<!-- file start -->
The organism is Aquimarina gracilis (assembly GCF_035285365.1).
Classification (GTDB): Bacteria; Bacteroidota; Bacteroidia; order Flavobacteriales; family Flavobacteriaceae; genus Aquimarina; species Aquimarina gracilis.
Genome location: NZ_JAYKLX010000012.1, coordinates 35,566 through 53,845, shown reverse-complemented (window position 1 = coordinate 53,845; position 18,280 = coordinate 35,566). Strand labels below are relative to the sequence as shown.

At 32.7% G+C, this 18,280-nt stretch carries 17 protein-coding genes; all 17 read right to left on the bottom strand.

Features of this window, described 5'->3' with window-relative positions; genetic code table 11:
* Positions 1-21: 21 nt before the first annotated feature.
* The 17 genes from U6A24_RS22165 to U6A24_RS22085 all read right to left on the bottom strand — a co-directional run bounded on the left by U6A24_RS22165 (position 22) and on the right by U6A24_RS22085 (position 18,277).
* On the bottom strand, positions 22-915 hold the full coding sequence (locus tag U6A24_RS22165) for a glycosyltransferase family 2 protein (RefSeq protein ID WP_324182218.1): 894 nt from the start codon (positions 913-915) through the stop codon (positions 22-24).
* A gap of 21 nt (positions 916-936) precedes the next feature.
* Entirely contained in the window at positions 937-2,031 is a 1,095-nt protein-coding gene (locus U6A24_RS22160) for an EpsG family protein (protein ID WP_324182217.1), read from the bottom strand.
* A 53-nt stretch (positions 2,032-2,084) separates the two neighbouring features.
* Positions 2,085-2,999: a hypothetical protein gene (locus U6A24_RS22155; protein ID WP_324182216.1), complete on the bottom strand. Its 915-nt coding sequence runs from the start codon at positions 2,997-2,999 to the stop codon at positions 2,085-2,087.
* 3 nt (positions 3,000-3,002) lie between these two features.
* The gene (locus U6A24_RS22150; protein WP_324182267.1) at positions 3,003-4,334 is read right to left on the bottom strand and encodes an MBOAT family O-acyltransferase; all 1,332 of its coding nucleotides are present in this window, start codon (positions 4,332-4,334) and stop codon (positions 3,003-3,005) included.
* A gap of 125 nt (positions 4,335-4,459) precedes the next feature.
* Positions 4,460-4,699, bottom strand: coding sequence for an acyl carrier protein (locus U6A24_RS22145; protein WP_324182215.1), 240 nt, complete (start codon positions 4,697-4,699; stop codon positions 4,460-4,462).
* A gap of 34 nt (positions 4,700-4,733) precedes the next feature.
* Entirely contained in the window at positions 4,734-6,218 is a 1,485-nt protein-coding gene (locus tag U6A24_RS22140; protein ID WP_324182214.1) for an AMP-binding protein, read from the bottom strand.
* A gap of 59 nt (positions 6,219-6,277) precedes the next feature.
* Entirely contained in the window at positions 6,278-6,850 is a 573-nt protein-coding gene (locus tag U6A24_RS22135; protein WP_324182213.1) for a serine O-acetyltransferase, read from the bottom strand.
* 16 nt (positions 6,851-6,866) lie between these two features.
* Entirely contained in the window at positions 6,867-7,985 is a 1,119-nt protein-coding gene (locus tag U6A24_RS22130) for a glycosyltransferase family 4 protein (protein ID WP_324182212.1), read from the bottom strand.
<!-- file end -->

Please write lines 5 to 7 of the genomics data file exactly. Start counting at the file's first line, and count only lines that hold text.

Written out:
Features of this window, described 5'->3' with window-relative positions; genetic code table 11:
* Positions 1-21: 21 nt before the first annotated feature.
* The 17 genes from U6A24_RS22165 to U6A24_RS22085 all read right to left on the bottom strand — a co-directional run bounded on the left by U6A24_RS22165 (position 22) and on the right by U6A24_RS22085 (position 18,277).